“ConocoPhillips is here for the long-term,” he said. “The new oil tax bill makes the North Slope a more attractive business environment and should lead to more investment in oil producing projects than we have seen in recent years.”

No dollar totals available

ConocoPhillips Alaska spokeswoman Natalie Lowman told Petroleum News that the total value of the additional investment wasn’t available. She said in an April 17 email that the company is “still developing the workover schedule and work plan” for the additional rig at Kuparuk, and won’t be able to “accurately estimate the costs” until those plans are complete.

Further planning and engineering work needs to be completed for Greater Mooses Tooth and Kuparuk drill site DS-2S and those projects need to be sanctioned before the company can discuss estimates “for cost, hiring or production.”

“But we are now on a path to bring these forward for approval,” Lowman said.

ConocoPhillips reported its 2012 Alaska spending at $828 million, up from $775 million in 2011, with work on the Alpine West or CD-5 development in NPR-A accounting for much of the increase in 2012.

In legislative testimony on SB 21 additional drilling rigs were mentioned as one of the quickest changes companies could make to increase North Slope production.

Petroleum News reported in February that ConocoPhillips had applied for a U.S. Army Corps of Engineers permit to build a drill site and access road for the DS-2S project, which would develop a discovery ARCO made with the KRU 21-10-08 well in the late 1980s. ConocoPhillips appraised the discovery with the Shark Tooth No. 1 well in 2012.

Mooses Tooth is based on exploration work ConocoPhillips has done in NPR-A. The federal Mooses Tooth unit was formed in 2008, the Bears Tooth unit in 2009.

Read more:

North Slope operators say oil tax change will now spur projects

Tim Bradner
Alaska Journal of Commerce

ConocoPhillips will increase its investments on Alaska’s North Slope following the state Legislature’s action to lower the state oil production tax, the president of the company’s Alaska subsidiary said Wednesday.

One immediate step is to bring an additional drill rig to the Kuparuk River field, which ConocoPhillips operates, said Trond-Erik Johansen, president of ConocoPhillips Alaska Inc.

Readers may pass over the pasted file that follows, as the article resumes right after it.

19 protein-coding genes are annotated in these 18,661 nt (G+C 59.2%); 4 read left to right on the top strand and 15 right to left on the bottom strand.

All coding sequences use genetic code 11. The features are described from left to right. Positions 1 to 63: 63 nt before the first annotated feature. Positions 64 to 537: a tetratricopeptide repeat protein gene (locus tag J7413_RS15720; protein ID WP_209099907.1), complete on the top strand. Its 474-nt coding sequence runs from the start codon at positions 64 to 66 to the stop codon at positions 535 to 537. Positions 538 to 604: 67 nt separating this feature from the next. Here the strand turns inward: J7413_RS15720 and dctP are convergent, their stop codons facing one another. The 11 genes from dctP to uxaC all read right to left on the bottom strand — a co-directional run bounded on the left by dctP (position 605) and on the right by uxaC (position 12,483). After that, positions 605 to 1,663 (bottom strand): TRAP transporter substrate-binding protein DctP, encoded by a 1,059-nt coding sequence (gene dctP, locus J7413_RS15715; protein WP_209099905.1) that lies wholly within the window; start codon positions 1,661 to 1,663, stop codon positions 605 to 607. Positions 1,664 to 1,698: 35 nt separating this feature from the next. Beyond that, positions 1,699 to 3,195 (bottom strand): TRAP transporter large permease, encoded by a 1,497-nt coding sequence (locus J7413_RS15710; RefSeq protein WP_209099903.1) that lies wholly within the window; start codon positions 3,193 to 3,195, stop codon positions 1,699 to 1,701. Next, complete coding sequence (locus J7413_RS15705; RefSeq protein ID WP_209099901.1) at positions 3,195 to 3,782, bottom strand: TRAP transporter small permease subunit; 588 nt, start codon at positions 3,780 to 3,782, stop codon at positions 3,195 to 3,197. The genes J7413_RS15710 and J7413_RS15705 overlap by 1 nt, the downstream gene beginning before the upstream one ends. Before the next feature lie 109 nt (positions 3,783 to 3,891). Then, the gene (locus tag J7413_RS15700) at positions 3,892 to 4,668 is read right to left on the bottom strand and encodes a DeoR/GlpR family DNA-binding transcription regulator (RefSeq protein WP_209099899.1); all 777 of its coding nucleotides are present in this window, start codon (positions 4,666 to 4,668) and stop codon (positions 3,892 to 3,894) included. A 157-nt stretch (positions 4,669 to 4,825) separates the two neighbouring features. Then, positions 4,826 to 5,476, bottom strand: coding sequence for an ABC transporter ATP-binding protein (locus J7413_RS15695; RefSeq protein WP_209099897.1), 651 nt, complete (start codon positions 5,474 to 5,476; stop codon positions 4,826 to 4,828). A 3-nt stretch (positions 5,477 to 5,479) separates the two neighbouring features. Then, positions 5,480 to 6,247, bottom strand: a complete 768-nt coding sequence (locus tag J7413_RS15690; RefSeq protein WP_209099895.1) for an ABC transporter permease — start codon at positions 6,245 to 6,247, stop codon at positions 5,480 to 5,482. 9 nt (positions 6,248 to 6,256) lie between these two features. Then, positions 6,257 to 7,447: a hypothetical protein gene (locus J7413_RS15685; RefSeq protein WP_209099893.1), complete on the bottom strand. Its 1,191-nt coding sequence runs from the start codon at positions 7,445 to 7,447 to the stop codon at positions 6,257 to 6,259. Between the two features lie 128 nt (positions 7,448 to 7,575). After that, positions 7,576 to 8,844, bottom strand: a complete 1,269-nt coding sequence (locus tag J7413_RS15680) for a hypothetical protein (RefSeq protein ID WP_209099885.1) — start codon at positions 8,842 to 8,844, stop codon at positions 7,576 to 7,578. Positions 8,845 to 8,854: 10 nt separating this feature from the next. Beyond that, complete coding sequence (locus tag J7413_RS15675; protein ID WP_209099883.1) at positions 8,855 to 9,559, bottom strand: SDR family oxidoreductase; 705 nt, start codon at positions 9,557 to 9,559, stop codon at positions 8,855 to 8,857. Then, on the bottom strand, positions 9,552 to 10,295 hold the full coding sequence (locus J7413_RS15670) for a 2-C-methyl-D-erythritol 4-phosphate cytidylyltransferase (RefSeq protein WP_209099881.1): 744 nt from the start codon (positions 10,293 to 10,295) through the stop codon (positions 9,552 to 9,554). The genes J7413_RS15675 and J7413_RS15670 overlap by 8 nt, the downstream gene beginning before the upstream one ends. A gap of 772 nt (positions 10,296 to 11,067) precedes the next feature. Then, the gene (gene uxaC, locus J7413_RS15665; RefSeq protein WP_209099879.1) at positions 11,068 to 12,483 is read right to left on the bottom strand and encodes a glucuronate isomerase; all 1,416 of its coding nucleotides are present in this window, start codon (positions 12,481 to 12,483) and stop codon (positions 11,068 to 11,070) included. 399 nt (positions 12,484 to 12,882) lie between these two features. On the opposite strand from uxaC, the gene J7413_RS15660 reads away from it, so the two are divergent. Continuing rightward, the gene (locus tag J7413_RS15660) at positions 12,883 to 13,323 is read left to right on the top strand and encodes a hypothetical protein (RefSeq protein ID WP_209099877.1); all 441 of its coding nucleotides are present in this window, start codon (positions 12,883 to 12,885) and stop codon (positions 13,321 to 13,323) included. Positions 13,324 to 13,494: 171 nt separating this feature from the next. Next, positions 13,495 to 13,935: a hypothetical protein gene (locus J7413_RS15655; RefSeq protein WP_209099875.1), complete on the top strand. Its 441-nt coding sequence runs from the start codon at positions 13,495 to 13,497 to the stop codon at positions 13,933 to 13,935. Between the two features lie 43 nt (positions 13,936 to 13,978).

The company will also work with its partners in the Kuparuk field, BP and ExxonMobil, to develop a new drillsite on the southwest flank of the field. An exploration well, “Sharktooth,” was drilled in this area last year.

Johansen also said ConocoPhillips would begin permitting and engineering on its Moose’s Tooth Unit in the National Petroleum Reserve.

Moose’s Tooth is in the northeast part of the NPR-A and west of the Alpine field on the Colville River Delta, which ConocoPhillips also operates.

The company has made a number of medium-sized oil and gas discoveries at Moose’s Tooth in recent years with its partner, Andadarko Petroleum Corp.

Passage of the change in the state’s petroleum tax by legislators April 14 was important in encouraging ConocoPhillips to proceed with the projects, Johansen said.

“We have always believed that Alaska’s North Slope is a resource-rich area. But developing oil from the legacy (producing) fields and new satellite fields has become increasingly challenging, costly and technology-intensive,” he said in a statement.

Alaska’s tax on oil production was among the highest among major oil-producing regions, Alaska Gov. Sean Parnell had said, and a reduction of the tax was needed to spur new industry investment. Production has been declining on the North Slope by about 6 percent a year mainly due to flat to declining investment in new oil projects, Parnell has said.

“The new oil tax law makes the North Slope a more attractive business environment and should lead to more investment in oil-producing projects than we have seen in recent years,” Johansen said.

BP did not identify specific projects the company would pursue, but was upbeat about the tax change.

"As a package, this is an important step forward and will help us compete for more investment. This puts Alaska back in the game," said Janet Weiss, BP’s Alaska region president.

"We will change our long-term plans accordingly, seeking appropriate sanctions for additional activity,” Weiss said.

ExxonMobil was also positive on the change.

“We believe Senate Bill 21 provides significant progress towards making Alaska’s investment environment more globally competitive and could lead to additional investment and production,” company spokesman Patrick McGinn said.